I ask her how she and her husband Marcos (the store’s namesake) came own their space, and her face falls a little. “We had a very bad experience,” Romero says. “Each time I remember it, it’s not pleasant for me.”
 
Alma and Marcos Romero came to Philadelphia from Mexico to work for the original owner of the fish market, an Italian with whom they could only communicate in simple English. Things went well at first; Marcos advanced to be a manager, and then a partner in the business. Since the Romeros didn’t know where to save their money in the United States, they entrusted their earnings to the original owner, who was also supposedly responsible for filing the paperwork that would grant them legal status.

“Imagine,” says Romero, “there was no one who could guide us, who could say ‘look, this is how you open an account.’ We saw almost no Hispanic people here; there weren’t even Mexican shops like there are now.”

The elderly owner was the Romeros’ one connection in Philadelphia, and they were very dependent on him. When he began to get sick and miss work, they did what they could to keep his business afloat.

“Then one time, my husband went and wanted to take out some money to buy fish,” says Romero, remembering. “And in our account, there was only $300. We had worked seven years, just for that.”

After a game of phone tag, the owner admitted that he had taken the money, saying that unfortunately, he wasn’t sure he’d be able to pay it back. Instead, he said, he would leave them the business for $180,000.

Two years passed, and things only got more complicated. The owner died of a stroke, and then the Romeros discovered that their inherited business was thousands of dollars in debt. His widow, apparently unaware of the mismanagement, continued to pass by the fish market and ask the Romeros for a cut of their meager earnings, threatening to report them to ICE if they said no.

All of that was ten years ago now. Since then, the Romeros have changed the name of the store, moved towards the black, and began to save money for their daughters’ college educations. But the “abuse of confidence” that brought them to this place still hurts to think about.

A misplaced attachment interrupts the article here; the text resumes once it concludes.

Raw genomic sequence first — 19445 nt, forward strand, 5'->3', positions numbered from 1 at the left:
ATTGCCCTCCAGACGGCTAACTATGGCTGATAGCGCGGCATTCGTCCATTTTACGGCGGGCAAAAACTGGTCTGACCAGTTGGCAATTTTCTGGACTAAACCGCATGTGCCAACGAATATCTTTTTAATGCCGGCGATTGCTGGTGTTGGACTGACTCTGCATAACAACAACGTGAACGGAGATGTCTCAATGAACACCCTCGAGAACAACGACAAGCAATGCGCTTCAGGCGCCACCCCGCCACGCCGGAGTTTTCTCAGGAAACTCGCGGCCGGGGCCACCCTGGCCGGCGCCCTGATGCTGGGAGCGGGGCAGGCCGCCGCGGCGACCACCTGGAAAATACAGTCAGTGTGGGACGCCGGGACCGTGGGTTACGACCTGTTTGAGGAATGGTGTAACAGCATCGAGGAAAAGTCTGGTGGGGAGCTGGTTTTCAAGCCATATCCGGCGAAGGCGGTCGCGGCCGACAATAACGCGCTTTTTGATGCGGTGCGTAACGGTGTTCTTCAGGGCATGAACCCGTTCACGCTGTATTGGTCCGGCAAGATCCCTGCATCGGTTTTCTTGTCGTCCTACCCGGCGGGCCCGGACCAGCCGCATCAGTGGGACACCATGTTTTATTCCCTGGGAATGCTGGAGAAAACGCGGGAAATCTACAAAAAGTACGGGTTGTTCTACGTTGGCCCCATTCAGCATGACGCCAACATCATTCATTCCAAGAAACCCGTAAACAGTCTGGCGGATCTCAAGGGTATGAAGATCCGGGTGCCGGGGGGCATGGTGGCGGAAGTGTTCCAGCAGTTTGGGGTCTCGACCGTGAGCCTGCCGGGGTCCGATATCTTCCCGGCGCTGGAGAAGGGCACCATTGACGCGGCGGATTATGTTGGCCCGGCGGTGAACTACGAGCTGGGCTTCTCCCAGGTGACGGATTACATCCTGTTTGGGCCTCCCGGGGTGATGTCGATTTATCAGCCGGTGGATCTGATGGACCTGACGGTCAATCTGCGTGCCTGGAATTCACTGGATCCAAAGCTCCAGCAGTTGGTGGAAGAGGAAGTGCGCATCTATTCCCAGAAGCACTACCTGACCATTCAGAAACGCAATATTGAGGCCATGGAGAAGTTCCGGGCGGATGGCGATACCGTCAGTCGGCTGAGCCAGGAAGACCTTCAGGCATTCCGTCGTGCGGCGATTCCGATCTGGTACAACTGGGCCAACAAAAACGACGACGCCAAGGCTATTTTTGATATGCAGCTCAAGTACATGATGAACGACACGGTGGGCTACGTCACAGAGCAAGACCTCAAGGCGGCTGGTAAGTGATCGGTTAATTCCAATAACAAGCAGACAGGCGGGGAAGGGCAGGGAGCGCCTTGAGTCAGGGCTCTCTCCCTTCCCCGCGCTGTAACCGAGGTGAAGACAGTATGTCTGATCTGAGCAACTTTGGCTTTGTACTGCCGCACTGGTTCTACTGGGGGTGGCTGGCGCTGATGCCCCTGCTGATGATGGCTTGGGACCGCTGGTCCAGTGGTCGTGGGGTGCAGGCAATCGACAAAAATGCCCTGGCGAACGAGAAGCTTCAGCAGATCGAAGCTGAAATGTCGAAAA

“It’s not good for me to remember this,” Romero says again, her eyes red, but “at once it’s a good experience for me to be able to help our culture, our community...That’s what I’m teaching my daughters, that one day they have to help their people.”

The Romeros didn’t vote against the BID, nor did they attend any of the meetings about it, but they have a decent working relationship with Michele Gambino, who recently offered to get a spot for their fish in a soon-to-open grocery store. Alma also says that she knows Juan Carlos (he’s not a relation, despite their shared last name). But she’s never heard of his new organization, the South Philly Latino Business Community.

Juan Carlos Romero’s SPLBC co-founder is Karenina Wolff, a young immigration lawyer with her office in the heart of Passyunk Square. Born to a Mexican mother in the Poconos, she moved to South Philadelphia after graduating from Haverford College. Juan Carlos approached her to help with the SPLBC because he hoped she could provide legal guidance, and Wolff agreed. That was in January 2015, when she was just opening her business. At this point, the organizing momentum has slowed down a bit, and Wolff shares many of Romero’s frustrations.

From what Wolff tells me, it seems that the success of the SPLBC as an organizing effort depends on whether or not South Philly Latino business owners really see themselves as a community. The diversity of experience between Mexicans in Philadelphia, however, has sometimes meant that a feeling of unity is harder to cultivate than an in-group/out-group dynamic. Wolff for instance has lived a life significantly different from the recent arrivals who hail from small towns in Puebla with strong indigenous roots.

“Why is it that it’s all these outsiders who are willing to put in work?” asks Wolff, when I push her to reflect on her position as a organizer. “It’s because we’re desperate to be considered insiders. Even for me, I want to be considered an insider. I want people to trust me, and I want a community, I want a community that loves and supports me.”

Now that the BID has been defeated, there will be time again to make moves towards this goal. But organizers must act quickly. Councilman Squilla, at Michele Gambino’s request, plans to host meetings with those who formally objected to the BID and get them on board with the plan. In all likelihood, it won’t be long before the different communities in the Italian Market are presented with a new choice. The Mexican business owners will have no more voting power in this second decision than they did in the first. But, as Juan Carlos Romero has said, they have a voice, and with that, the potential to be heard.